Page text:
NY Mirror

Performance haven (and booze mecca) Jackie 60 may be gone—blame the tourists—but the club's majordomos are documenting its reign by editing 600 hours of footage into a 90-minute Jackie movie. I hope I'm not just in the director's cut. Meanwhile, Flamingo East is trying to reclaim its queer-hangout throne with a diversity of gay nights filled with neighborhood wackos. On the night of the Clit Club, they had a birthday roast for drag king Murray Hill, and it was deeply moving, especially when Murray's backup girls thanked him for leading them into bankruptcy and prostitution and for creating a safe working environment by "assuring we'll never meet a straight man."

I never met a buffet I didn't like, and at the premiere for the exquisitely inert The House of Mirth, the University Club became the house of girth as I plowed into the food. ("I'm as reliable as mutton," as one character says.) Over the sound of the pianist tinkling Les Miz songs and everyone celebrating the Edith Wharton Restoration, costar Eric Stoltz told me that Terence Davies "gave more direction than any director ever gave. We all pretty much had to give ourselves over to his vision. At first it bothered me a little, but he lived the project for 15 years, acting out every single role. It became enjoyable, if very odd." Likable Eric has been to festivals with the flick and said, "They do sort of tote us around like a circus attraction." Still, he's only seen the ironically titled Mirth twice and said, "It's kind of a brutal film. Not a lot of laughs." But hey, there's enough sex to satisfy Jodie Foster's big bang theory.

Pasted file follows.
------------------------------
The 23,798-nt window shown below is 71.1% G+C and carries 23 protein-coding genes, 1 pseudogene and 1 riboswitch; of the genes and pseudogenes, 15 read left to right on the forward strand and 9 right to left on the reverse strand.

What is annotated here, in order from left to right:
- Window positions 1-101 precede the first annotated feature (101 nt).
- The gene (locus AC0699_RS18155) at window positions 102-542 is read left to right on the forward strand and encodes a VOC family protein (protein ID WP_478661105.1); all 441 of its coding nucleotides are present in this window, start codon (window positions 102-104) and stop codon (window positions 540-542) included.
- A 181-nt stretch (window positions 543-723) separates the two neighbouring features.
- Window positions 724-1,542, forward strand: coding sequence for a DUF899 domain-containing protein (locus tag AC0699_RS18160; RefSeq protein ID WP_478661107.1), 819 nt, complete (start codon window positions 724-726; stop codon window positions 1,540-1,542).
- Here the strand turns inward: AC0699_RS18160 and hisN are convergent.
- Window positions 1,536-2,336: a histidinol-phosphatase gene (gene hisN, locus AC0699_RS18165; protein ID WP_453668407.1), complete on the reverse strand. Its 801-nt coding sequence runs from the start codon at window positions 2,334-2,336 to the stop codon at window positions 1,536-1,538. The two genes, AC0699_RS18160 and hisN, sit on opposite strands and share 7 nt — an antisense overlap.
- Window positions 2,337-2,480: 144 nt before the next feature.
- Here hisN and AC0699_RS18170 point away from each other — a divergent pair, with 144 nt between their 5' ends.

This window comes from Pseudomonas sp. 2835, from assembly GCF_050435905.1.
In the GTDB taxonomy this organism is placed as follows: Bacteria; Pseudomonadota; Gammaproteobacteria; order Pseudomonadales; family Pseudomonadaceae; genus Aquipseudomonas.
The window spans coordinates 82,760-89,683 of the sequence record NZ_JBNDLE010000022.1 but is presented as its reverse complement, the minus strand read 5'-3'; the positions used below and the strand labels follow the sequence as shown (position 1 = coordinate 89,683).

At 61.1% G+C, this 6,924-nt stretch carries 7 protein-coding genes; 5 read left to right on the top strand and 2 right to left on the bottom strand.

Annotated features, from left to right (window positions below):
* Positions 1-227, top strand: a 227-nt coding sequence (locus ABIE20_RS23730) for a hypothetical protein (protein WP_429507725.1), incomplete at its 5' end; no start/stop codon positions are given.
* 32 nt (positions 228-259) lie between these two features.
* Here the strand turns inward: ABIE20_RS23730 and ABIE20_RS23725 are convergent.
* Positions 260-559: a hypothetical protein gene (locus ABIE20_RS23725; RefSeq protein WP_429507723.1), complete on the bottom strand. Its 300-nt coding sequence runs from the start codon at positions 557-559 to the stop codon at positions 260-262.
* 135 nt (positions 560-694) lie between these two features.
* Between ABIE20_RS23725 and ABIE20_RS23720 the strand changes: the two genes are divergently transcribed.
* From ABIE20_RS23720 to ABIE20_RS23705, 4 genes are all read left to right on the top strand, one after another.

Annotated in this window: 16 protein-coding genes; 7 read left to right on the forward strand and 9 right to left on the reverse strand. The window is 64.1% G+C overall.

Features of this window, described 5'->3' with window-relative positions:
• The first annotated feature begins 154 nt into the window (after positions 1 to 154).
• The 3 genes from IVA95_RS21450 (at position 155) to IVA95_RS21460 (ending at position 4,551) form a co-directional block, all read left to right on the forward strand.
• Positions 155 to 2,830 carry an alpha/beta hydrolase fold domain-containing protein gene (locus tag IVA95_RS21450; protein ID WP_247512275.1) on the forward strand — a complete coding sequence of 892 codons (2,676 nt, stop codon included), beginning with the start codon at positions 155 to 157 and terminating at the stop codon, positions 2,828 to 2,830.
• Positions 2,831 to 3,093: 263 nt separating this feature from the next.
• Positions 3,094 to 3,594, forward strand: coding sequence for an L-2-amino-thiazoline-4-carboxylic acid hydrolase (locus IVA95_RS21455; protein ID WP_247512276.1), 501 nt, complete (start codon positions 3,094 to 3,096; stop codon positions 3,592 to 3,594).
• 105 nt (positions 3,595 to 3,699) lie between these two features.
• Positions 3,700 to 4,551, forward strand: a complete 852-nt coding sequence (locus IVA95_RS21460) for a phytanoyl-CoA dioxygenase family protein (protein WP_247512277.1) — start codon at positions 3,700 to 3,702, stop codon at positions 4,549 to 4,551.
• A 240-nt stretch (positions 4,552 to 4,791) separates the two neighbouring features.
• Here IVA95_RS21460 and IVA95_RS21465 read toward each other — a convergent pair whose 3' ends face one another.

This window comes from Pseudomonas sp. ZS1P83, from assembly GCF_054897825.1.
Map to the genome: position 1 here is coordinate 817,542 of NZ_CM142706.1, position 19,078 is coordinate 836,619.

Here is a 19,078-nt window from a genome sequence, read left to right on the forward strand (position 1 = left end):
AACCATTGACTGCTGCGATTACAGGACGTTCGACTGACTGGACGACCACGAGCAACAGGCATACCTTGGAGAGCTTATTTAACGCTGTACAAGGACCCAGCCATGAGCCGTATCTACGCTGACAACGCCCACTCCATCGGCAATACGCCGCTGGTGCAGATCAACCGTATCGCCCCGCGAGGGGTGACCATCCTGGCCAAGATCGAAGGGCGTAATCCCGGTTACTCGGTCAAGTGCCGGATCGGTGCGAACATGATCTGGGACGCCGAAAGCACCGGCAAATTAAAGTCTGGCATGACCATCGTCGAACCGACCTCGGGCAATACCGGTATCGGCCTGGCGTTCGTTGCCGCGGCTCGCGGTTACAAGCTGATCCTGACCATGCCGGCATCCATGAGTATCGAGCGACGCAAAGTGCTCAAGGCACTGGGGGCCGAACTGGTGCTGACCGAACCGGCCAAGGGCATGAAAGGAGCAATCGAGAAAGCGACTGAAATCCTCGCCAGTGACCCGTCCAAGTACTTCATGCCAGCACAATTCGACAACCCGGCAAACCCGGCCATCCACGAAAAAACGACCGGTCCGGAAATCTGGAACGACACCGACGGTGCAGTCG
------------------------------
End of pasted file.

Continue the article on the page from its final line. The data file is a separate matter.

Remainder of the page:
Enjoyable, if very odd: Eric Stoltz at the House of Mirth premiere with costar Laura Linney
photo: Brian Finke
Enjoyable, if very odd: Eric Stoltz at the House of Mirth premiere with costar Laura Linney


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